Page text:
If your two-year-old was previously sleeping through the night but suddenly starts waking up frequently or having trouble falling asleep, you may be experiencing a sleep regression. This is a common phase that many toddlers go through, but it can be challenging for parents. Here are some tips to help you and your child get through this phase.
A sleep regression is a temporary disruption in a child’s sleep patterns. It typically occurs around certain developmental milestones, such as when a child learns to walk or talk. For your two-year-old, this is due to both their rapidly developing language skills and their desire for autonomy. During a sleep regression, a child may have trouble falling asleep, wake up frequently at night, or wake up earlier than usual in the morning. It can be frustrating for parents, but it’s important to remember that it’s a normal part of a child’s development and will most likely pass soon.
During the two-year-old sleep regression, it’s common for children to resist bedtime and have trouble falling asleep or staying asleep throughout the night. To combat this, it’s important to establish a consistent bedtime routine and stick to it every night. This routine can include activities such as a warm bath, reading a book, singing a song. It’s important that the steps stay the same each and every night. For example, your toddler will likely try to stall bedtime by requesting another book. It is your role to establish the boundary in this case by sticking to the same number of books every night.
By following the same routine every night, your child will begin to associate these activities with sleep and will be more likely to fall asleep and stay asleep throughout the night. Consider using a visual bedtime routine chart to help them be more invested in getting ready for bed. Additionally, make sure your child is getting enough physical activity during the day to help them feel tired at bedtime. This can include playing outside, going for a walk, or participating in a toddler-friendly exercise class.
While you want them to be tired at bedtime, you also don’t want them to be overtired. It may seem like they need a later bedtime, but the truth is actually the opposite. If your child is struggling with night wakings or early morning wakings, an earlier bedtime is your best bet.
Two year olds are at an age where they are beginning to assert their independence and autonomy. Providing age-appropriate choices can help them feel more in control and reduce power struggles at bedtime. For example, you can ask them if they want to wear their blue or red pajamas, or if they want to read a book about animals or trucks. By giving them choices within a structured routine, you can help them feel more secure and confident in their ability to make decisions.
During the two year old sleep regression, it’s important to remember that your child is going through a developmental phase and may be experiencing new fears or anxieties. By providing age-appropriate choices, you can help them feel more in control and reduce bedtime battles. You can also involve them in the bedtime routine by asking them to help choose their bedtime story or pick out their stuffed animal. This can help them feel more invested in the process and more willing to cooperate. If they aren’t resistant to making a choice, explain that you will choose and that you’ll try again tomorrow. The goal is NOT to engage in a power struggle.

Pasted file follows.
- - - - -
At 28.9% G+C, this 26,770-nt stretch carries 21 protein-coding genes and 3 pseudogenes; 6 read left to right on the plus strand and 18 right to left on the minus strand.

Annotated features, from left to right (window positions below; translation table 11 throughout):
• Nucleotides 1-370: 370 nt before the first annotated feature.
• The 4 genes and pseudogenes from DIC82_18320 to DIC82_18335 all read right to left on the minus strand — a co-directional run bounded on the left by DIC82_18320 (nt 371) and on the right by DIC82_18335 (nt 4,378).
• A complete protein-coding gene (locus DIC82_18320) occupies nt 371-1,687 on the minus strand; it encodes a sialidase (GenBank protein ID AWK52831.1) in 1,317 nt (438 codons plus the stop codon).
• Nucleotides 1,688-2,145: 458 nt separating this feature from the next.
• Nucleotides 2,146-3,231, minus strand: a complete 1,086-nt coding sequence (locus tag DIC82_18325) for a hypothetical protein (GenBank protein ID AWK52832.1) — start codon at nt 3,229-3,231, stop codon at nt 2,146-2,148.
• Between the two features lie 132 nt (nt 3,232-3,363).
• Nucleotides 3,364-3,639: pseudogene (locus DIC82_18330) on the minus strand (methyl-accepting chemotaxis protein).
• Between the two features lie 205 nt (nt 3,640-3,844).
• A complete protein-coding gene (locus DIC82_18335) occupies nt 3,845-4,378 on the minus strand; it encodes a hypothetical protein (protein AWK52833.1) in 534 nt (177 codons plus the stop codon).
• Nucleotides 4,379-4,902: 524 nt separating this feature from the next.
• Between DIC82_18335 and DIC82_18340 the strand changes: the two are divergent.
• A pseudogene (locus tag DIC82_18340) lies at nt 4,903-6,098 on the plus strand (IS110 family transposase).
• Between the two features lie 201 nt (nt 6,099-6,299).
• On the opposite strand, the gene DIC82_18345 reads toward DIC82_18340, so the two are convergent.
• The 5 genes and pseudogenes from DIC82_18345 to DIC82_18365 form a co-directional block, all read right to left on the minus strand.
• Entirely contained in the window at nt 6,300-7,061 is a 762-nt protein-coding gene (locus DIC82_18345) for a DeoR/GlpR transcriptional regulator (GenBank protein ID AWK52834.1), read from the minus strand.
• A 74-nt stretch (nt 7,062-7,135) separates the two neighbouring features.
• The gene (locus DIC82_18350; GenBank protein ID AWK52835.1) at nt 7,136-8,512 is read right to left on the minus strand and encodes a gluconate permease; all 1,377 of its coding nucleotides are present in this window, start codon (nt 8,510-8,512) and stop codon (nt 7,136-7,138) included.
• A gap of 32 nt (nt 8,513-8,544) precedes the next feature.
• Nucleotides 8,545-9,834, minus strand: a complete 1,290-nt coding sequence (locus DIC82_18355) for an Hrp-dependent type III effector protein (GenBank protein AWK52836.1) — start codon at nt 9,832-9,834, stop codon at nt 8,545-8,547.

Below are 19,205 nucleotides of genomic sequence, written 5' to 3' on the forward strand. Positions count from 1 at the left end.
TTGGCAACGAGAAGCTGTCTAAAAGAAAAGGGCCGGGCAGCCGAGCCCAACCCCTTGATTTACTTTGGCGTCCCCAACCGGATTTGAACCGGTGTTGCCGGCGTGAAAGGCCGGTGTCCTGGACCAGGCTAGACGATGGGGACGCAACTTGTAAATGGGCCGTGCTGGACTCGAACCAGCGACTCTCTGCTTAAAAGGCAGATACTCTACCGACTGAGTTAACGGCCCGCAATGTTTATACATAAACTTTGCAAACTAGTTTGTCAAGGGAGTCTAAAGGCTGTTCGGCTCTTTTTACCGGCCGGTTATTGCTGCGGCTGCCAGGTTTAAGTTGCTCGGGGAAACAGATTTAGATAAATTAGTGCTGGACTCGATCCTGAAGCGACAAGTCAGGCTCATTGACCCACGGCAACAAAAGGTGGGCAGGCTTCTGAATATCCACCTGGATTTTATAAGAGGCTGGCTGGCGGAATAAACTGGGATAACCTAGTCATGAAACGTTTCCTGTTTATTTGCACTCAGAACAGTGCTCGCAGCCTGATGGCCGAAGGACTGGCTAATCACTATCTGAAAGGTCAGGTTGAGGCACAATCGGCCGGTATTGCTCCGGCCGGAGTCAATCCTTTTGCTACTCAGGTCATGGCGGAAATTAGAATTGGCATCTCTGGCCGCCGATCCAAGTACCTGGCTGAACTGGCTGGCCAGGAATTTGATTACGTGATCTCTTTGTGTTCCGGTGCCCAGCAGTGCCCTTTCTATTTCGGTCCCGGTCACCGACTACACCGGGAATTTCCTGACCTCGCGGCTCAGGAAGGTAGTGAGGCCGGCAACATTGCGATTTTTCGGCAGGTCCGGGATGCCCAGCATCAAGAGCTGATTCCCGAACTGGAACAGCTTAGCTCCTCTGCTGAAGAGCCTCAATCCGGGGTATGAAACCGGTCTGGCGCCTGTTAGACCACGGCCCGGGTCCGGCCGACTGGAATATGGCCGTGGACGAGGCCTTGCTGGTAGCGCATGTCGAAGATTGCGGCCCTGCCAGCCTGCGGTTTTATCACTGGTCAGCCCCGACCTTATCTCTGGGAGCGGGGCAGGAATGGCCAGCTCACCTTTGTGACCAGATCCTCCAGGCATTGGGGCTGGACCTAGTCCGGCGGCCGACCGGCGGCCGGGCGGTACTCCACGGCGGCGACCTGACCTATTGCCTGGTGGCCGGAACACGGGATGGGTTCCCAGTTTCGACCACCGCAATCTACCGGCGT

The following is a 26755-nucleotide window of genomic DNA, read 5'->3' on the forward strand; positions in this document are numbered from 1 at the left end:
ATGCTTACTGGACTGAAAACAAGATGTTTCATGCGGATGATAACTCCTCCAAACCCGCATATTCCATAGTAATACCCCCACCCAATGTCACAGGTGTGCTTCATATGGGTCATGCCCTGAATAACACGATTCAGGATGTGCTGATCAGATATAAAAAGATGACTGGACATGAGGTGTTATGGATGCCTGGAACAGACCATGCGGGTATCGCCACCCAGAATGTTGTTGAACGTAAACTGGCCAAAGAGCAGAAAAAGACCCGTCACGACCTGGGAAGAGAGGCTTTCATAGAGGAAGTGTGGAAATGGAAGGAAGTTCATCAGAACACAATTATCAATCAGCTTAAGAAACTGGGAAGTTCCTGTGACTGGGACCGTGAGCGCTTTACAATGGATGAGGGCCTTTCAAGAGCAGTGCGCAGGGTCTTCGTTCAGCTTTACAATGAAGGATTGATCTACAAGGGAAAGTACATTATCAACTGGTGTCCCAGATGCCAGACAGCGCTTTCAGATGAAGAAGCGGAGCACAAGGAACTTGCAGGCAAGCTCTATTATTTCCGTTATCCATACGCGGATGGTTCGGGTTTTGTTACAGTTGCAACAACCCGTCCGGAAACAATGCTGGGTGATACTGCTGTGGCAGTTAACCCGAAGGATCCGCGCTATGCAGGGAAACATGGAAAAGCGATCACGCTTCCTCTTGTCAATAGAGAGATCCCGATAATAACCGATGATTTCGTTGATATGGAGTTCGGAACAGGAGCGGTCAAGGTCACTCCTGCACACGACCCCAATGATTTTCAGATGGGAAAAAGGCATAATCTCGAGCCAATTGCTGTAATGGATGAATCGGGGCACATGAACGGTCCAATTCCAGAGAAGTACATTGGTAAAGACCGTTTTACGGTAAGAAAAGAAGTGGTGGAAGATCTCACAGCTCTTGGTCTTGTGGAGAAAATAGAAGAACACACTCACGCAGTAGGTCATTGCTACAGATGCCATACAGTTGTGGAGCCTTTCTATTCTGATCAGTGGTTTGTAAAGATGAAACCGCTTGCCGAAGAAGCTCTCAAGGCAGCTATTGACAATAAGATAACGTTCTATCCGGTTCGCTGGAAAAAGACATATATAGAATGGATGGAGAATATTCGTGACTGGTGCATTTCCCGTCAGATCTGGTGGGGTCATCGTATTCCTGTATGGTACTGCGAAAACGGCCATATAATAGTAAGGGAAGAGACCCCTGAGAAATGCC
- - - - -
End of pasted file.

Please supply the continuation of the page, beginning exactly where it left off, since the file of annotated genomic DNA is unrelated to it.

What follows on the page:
One way to survive the two year old sleep regression is to consider adjusting nap times. Sleep needs decrease around this age which means that they may benefit from a shorter nap earlier in the day. Pay attention to your child’s behavior and mood throughout the day to determine if they are getting enough rest. It may take some trial and error to find the right nap schedule, but it can make a big difference in their nighttime sleep.
The two-year-old sleep regression can be a frustrating and exhausting time for parents, but it’s important to remain patient and consistent in your approach. Stick to a consistent bedtime routine and try not to deviate from it too much. If your child wakes up during the night, resist the urge to bring them into your bed or offer extra comfort. Instead, reassure them and encourage them to go back to sleep in their own bed. With time and consistency, your child will likely return to their normal sleep patterns.
During the two-year-old sleep regression, it’s important to remember that your child is going through a developmental phase and may be experiencing new fears or anxieties. This can lead to disrupted sleep patterns and frequent night waking. While it can be tempting to try new sleep training methods or make drastic changes to your child’s routine, it’s best to stick to what has worked in the past and remain patient. This is not the time to transition them to a toddler bed or to drop their nap. Consistency is key during this time, so try to maintain a consistent bedtime routine and avoid making major changes to your child’s sleep environment. Remember that this phase will pass, and with patience and consistency, your child will soon be sleeping soundly once again.
Want more? Grab my Free Stress-Free Bedtime Routine Chart!
Or find out more about working with me here.
Find out why they happen and three steps to take to make them stop!
3 Tips to End Early Morning Wakings
Is Your little one waking between 4-6 AM?
send me my guide